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Reducing Your Cat's Fear of the Veterinarian

Reviewed by Dr. Sarah Tasse, DVM on Tuesday, June 9, 2015
Posted March 05, 2015 in Cat Behavior

young kittens with a stethoscope

Dr. Phil Zeltzman is a traveling, board-certified surgeon in Allentown, PA. His website is www.DrPhilZeltzman.com. He is the co-author of “Walk a Hound, Lose a Pound” (www.amazon.com).

AJ Debiasse, a technician in Stroudsburg, PA, contributed to this article.

Dr. Marty Becker, “America’s Veterinarian,” has recently started a new trend in U.S. animal hospitals: Fear Free™ veterinary visits. The idea applies to animal clinics, as well as pet guardians interested in “taking the pet out of petrifiedSM.”

In reality, few cats love going to the veterinarian. A typical trip to the hospital can be stressful, for both you and your cat. Stress can cause serious health issues, decrease signs of pain or sensitivity, modify diagnostic tests, weaken the immune system and cause diarrhea. Fortunately, there are now some simple, safe, surefire Fear-Free™ techniques that you and your veterinarian can use to make your cat’s visits to the hospital less stressful.

Reducing stress before the veterinary visit
Stress starts at home. Cats that hide or run away when they see the carrier are afraid because being in the carrier usually means a trip to an unpleasant place like to the veterinary clinic, the groomer or a boarding facility. Make sure your cat gets acclimated to the carrier before visiting your veterinarian. You can even make the carrier a safe, enjoyable place by leaving it out, placing treats inside, spritzing it with pheromones, putting new toys in it and allowing it to be a safe, comfortable place to sleep.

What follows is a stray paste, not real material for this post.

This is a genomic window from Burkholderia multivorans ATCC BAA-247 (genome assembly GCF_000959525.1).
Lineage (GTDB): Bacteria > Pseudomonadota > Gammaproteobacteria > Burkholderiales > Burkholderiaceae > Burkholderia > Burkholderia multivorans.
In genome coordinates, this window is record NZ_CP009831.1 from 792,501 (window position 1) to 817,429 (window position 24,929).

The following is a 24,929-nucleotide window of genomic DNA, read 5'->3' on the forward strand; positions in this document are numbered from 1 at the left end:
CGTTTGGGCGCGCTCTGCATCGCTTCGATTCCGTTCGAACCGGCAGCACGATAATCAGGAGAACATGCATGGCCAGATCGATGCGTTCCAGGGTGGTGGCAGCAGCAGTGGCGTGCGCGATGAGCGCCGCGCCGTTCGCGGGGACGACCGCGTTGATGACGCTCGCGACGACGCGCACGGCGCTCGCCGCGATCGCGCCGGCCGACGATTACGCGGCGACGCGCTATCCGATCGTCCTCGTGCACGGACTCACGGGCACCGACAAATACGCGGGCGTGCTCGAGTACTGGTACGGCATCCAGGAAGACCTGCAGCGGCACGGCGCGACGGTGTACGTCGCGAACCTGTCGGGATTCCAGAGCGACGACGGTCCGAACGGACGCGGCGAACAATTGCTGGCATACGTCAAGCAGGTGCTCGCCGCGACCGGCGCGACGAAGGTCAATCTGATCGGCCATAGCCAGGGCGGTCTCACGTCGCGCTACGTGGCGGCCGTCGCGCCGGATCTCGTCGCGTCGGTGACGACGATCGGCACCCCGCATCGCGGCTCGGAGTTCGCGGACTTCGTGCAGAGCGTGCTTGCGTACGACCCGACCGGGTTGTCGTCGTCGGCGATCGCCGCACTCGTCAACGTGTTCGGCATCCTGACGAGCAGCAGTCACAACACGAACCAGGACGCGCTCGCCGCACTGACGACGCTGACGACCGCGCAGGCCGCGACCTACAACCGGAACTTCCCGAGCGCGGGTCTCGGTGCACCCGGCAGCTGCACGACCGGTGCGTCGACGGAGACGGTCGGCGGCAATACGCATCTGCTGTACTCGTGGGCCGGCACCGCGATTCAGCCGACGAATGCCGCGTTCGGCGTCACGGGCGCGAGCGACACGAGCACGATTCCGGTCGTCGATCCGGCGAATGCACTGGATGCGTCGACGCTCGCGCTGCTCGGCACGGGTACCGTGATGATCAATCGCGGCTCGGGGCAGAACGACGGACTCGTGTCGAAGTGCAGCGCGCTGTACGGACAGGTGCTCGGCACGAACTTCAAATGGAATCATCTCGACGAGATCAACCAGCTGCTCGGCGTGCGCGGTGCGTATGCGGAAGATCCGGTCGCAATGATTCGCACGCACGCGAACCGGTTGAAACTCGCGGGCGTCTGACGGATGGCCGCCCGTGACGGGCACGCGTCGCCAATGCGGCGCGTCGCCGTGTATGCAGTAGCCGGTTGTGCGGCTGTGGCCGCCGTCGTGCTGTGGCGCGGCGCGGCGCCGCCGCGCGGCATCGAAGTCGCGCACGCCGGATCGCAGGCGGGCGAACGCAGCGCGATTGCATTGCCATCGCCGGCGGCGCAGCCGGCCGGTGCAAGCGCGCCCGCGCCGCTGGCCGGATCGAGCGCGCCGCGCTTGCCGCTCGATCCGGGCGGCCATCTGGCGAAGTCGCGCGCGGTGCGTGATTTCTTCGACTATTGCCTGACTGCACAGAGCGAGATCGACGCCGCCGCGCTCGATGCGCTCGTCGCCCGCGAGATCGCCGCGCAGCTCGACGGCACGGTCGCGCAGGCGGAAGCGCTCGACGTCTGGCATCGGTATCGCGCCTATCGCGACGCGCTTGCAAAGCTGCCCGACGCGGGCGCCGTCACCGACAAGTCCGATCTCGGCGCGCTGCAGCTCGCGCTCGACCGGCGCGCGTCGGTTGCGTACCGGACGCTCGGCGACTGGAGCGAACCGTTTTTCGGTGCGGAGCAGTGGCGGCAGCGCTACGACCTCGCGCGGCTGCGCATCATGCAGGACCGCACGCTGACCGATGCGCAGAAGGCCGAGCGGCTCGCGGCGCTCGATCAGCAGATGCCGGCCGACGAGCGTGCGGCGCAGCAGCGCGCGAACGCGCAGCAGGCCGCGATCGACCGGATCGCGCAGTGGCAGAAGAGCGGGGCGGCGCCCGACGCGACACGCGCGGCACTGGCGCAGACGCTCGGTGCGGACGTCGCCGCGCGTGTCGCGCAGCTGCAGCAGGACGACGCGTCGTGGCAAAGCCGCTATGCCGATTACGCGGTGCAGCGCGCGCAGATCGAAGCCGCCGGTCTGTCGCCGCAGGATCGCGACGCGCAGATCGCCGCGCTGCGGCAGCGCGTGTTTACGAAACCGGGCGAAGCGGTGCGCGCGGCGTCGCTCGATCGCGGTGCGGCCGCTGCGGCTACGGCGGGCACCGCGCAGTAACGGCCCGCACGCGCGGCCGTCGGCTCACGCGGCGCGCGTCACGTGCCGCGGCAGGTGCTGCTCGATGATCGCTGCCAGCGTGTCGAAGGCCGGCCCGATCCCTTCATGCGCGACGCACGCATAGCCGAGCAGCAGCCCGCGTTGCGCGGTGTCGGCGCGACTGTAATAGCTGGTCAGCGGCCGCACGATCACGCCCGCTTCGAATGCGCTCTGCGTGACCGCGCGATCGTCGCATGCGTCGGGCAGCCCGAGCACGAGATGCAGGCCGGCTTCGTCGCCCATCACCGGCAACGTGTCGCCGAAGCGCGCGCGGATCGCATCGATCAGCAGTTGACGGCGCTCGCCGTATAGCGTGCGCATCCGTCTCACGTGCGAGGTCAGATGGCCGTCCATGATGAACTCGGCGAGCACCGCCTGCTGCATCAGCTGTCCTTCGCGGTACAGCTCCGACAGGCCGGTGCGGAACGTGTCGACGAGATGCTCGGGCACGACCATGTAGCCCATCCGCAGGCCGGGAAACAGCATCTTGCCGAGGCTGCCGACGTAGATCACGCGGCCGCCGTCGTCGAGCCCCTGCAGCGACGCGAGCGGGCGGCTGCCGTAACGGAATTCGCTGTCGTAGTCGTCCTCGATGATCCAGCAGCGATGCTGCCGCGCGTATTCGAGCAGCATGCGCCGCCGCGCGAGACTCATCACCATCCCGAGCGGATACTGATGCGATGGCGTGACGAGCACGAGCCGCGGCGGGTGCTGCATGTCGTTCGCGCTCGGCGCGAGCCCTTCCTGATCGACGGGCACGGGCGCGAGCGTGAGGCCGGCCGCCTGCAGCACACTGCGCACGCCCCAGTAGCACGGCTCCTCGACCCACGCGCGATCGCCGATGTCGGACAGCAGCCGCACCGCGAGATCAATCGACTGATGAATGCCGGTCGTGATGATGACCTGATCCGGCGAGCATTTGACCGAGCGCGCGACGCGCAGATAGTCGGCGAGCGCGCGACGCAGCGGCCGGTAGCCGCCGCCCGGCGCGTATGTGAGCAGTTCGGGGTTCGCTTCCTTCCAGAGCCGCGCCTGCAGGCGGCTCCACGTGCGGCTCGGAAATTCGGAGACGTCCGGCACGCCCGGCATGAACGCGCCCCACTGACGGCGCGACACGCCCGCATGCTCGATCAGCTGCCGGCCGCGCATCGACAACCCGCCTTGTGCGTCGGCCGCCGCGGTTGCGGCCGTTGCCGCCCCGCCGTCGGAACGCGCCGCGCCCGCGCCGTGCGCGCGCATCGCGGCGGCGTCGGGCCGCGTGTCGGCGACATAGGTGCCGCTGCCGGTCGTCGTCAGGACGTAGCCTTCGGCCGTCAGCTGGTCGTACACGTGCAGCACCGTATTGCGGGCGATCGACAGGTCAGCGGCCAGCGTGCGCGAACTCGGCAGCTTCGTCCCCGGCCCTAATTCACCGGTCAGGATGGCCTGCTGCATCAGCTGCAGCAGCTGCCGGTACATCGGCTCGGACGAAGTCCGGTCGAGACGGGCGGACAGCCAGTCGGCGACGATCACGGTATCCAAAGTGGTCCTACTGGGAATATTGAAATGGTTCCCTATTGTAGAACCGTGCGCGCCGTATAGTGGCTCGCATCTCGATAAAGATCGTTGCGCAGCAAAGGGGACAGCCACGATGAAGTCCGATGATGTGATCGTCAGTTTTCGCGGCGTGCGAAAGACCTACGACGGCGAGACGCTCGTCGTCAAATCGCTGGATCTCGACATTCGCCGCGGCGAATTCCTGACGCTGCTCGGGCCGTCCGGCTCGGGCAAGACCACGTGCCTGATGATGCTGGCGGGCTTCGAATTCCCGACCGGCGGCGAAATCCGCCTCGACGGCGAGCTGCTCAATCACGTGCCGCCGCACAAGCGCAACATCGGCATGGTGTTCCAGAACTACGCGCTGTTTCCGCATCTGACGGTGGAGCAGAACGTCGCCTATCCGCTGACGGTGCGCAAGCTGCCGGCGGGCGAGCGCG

Reducing stress at the veterinarian’s office
Veterinary visits should not be the only time your cat rides in the car. You can take her for a short drive around the block at first, and then progressively increase the distance. Spray some pheromones inside the car (and carrier). This way, over time, your cat will associate traveling with things that are pleasant and will be less fearful of the car. Motion sickness and anxiety can be treated with medications. Your veterinarian can also prescribe tranquilizers (many are natural products), pheromones, anti-nausea drugs, compression garments and even special music. These fear-busting tools can be used alone or together (we call it a multimodal approach) so that nobody fears a trip to the veterinarian.

"Just because" visits to your veterinarian hospital can not only decrease stress, but can help your cat enjoy visits to the veterinarian! Go to the clinic and (after asking for permission) allow your cat to meet friendly faces, enjoy some treats and leave. There should be no poking, no nail trimming and no vaccination. Just fun and treats!

During wellness visits and procedures that don’t require sedation or anesthesia, bring your cat fasted: this can work great. With your veterinarian’s permission, bring your cat’s meal or favorite treats with you. These can be used as a distraction during the exam, vaccines, blood draws etc. Food or treats should be given until the end of the visit. Then petting and a big hug are in order!

Your own demeanor plays a large role in your cat's serenity. Stress is contagious. Your cat trusts you and senses your emotions, so if you're on edge, your cat will be as well. Do your best not to show if you are nervous. Your cat will take cues from you and be on high alert. For example, don’t baby-talk to your cat in the home, in the car or while waiting for the veterinarian.

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Dr. Phil Zeltzman is a board-certified veterinary surgeon and author. His traveling practice takes him all over Eastern Pennsylvania and Western New Jersey. You can visit his website at www.DrPhilZeltzman.com, and follow him at www.facebook.com/DrZeltzman.